Conversely, Iran’s activities have been blamed for boosting ISIS’ recruitment power, beginning with Iran’s support for the dictatorship of Bashar al-Assad in Syria and continuing with its promotion of a Shiite power grab in Iraq. The latter reportedly led many Sunnis into the arms of extremists who were viewed as the only serious defenders of their interests.

Now there are signs that the mutually radicalizing effects of the ISIS-Iranian conflict may be in danger of spreading to Afghanistan as well. The Tower called attention on Wednesday to an analysis written by Kyle Orton for the National Review Online, in which he highlighted evidence both of the growing ISIS presence in the Central Asian country and of the growing Iranian influence on the Taliban.

But Orton also emphasizes that the latter has been a longstanding trend, dating back at least to 2001 when Iran offered military support to the Taliban before the US invasion. In 2014, the year that Iran gave the Taliban permission to open a branch office in Mahabad, a report by the US Congress concluded that Iranian support for the Taliban was still ongoing, including the provision of training and light weapons.

Regardless of whether this influence has the same destabilizing effect on Afghanistan that it is accused of having on Iraq, it will likely have further impact on the existing conflicts. This is because Afghan Shiites and refugees have become a common source of additional personnel for Iran to send to the battlefields of Syria. An article in Gulf News detailed this trend on Wednesday, including interviews with an Afghan volunteer and the families of Afghans killed in the fighting.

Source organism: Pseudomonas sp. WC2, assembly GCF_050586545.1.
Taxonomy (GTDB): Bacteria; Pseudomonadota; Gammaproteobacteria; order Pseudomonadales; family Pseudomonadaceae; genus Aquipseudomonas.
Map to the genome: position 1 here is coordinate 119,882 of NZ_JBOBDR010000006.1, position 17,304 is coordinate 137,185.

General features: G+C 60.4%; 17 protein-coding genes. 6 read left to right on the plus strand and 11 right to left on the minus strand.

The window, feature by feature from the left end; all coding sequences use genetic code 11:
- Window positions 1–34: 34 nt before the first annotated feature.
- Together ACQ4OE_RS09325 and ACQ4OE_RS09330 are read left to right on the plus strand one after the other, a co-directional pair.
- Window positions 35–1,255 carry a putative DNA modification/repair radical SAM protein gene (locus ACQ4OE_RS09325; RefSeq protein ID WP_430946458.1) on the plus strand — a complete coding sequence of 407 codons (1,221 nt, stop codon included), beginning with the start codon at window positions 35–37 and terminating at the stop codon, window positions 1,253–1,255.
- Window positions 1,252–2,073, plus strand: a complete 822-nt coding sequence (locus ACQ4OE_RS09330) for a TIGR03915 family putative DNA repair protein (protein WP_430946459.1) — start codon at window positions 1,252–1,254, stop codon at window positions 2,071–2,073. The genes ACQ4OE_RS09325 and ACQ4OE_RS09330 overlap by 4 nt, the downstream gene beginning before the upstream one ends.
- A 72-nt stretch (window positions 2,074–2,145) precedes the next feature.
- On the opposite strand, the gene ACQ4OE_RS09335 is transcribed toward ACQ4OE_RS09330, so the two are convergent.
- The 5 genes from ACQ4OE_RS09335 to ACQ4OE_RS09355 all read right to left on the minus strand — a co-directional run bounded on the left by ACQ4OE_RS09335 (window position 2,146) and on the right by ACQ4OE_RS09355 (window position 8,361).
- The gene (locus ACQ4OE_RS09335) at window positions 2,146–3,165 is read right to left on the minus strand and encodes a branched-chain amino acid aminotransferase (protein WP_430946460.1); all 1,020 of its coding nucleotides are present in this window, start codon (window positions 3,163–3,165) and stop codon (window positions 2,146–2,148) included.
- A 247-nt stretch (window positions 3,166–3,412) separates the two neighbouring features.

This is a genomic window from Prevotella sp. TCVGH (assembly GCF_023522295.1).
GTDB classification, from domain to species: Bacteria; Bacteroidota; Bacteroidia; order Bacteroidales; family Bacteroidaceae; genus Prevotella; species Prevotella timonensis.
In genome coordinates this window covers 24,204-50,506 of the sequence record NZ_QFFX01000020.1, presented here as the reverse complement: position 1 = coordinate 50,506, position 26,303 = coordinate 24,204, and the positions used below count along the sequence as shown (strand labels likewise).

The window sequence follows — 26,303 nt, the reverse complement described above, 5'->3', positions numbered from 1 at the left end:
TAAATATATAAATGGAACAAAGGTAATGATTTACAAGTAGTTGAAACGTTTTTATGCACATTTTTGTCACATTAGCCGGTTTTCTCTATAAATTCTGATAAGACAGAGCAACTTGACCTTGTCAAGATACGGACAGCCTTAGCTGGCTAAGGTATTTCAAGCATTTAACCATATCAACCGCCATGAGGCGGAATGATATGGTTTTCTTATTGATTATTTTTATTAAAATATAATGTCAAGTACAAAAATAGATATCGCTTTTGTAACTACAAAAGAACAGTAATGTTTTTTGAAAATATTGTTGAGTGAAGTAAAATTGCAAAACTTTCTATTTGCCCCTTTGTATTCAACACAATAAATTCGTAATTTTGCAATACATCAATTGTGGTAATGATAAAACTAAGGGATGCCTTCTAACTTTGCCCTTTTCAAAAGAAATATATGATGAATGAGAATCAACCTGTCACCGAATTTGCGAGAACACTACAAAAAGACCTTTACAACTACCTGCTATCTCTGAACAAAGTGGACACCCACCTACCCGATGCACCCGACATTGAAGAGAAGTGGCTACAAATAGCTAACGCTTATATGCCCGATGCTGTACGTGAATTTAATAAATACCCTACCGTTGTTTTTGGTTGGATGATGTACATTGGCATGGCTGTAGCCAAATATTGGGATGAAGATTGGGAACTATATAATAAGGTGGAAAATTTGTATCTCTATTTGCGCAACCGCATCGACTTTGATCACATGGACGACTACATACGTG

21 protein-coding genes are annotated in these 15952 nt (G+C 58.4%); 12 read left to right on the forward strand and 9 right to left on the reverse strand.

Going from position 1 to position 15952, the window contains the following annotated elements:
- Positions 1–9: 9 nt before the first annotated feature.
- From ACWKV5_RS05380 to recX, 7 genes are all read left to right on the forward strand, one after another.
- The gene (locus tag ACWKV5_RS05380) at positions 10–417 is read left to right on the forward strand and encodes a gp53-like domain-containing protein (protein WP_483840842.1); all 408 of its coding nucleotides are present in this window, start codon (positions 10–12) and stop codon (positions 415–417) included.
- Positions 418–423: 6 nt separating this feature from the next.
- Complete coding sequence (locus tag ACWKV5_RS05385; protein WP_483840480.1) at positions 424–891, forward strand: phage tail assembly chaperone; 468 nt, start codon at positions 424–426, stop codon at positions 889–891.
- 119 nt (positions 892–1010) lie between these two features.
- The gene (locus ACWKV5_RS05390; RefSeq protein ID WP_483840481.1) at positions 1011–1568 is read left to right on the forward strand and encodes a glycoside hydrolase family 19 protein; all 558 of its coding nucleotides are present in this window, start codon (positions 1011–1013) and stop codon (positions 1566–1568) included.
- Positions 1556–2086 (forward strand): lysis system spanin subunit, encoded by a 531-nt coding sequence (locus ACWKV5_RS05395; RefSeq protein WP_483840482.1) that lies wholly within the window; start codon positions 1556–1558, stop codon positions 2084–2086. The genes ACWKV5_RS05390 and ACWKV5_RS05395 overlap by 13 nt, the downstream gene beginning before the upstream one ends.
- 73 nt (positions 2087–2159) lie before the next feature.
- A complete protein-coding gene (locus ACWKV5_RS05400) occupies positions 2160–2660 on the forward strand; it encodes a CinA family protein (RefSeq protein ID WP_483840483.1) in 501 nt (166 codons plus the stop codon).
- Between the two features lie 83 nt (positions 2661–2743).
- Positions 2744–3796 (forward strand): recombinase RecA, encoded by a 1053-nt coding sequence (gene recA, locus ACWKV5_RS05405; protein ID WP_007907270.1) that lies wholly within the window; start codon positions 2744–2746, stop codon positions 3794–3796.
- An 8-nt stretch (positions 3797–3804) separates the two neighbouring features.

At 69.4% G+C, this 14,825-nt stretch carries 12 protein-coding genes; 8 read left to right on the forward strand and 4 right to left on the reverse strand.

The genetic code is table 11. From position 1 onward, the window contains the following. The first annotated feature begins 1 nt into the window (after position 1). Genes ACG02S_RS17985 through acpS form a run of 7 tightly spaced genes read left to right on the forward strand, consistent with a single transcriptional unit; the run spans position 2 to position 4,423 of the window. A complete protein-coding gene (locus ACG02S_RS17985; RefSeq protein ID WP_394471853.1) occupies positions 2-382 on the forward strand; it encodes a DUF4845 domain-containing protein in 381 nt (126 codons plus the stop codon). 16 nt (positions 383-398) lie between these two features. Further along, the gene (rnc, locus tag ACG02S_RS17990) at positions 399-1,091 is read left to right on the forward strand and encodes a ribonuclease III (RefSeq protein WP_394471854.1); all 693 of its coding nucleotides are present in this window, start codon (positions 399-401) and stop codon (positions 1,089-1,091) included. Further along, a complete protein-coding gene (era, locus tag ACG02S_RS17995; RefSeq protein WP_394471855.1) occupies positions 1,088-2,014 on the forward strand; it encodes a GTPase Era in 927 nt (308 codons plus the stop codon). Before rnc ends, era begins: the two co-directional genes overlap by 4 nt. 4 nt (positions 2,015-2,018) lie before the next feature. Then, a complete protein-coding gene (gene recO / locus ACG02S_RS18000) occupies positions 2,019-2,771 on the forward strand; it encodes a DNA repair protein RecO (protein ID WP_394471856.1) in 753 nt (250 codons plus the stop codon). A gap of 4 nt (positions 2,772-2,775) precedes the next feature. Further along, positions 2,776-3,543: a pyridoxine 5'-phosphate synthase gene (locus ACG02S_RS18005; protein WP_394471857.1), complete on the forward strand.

Gulf News notes that this recruitment of Afghans encompasses both sincere appeals to sectarian allegiances as well as outright coercion. Refugees who are legally prevented from working in Iran have reportedly been bought off with promises of monthly salaries and permanent residency. IranWire reported last week that the system of incentives stands to become even more persuasive now that the Iranian parliament has introduced a law that rewards foreign nationals with fast-tracked Iranian citizenship in exchange for taking up arms in Iran’s proxy wars.

In light of the findings of the Wall Street Journal, it is likely that reports on these sorts of Iranian regional activities have influenced American popular views, or that they would do so if Americans were more widely aware of them. In that case, much of the American public may be inclined to agree with Daniel Pipes’ assertion that issue of Iran’s nuclear program cannot be separated from the issues of its destabilizing activities, support for terrorism, and human rights abuses.

And even to the extent that the issues are separated, other foreign policy analysts have criticized the Obama administration for giving excessive trust to the Iranian regime in light of its continued aggressive stance toward the West. These analysts, including Dennis Ross and David Petraeus, who recently co-wrote an editorial for the Washington Post, argue that Iran is all but certain to cheat on a nuclear agreement.

Thus Ross and Petraeus argue that the only way to assure that the current deal is effective at curtailing Iran’s nuclear efforts is to clearly articulate a threat of nuclear force that would definitively be employed if the Iranians were found to be rushing to obtain a nuclear weapon.